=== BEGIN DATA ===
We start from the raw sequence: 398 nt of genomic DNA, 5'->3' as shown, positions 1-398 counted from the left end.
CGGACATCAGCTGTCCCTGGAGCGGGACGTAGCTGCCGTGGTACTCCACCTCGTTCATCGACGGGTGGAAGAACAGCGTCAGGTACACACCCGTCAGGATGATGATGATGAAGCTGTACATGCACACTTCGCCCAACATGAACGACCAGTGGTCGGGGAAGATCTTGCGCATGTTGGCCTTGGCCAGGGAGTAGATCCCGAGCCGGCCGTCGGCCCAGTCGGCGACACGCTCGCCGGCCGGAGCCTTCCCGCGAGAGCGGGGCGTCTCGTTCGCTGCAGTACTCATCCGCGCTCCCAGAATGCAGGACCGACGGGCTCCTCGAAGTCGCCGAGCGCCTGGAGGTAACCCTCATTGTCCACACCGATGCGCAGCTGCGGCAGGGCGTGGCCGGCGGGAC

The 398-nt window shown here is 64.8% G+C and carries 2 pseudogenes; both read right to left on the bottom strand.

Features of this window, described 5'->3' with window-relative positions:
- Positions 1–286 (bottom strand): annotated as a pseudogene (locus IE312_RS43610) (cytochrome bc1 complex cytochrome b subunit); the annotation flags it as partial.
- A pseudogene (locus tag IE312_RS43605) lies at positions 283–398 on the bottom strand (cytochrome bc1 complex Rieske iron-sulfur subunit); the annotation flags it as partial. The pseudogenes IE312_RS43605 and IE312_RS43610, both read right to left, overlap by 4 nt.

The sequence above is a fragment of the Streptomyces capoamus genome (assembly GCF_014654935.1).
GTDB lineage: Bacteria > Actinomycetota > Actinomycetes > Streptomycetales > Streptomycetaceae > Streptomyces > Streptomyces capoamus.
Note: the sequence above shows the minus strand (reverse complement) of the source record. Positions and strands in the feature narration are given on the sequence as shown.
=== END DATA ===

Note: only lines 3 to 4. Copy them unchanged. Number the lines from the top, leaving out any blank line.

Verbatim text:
The 398-nt window shown here is 64.8% G+C and carries 2 pseudogenes; both read right to left on the bottom strand.

Features of this window, described 5'->3' with window-relative positions: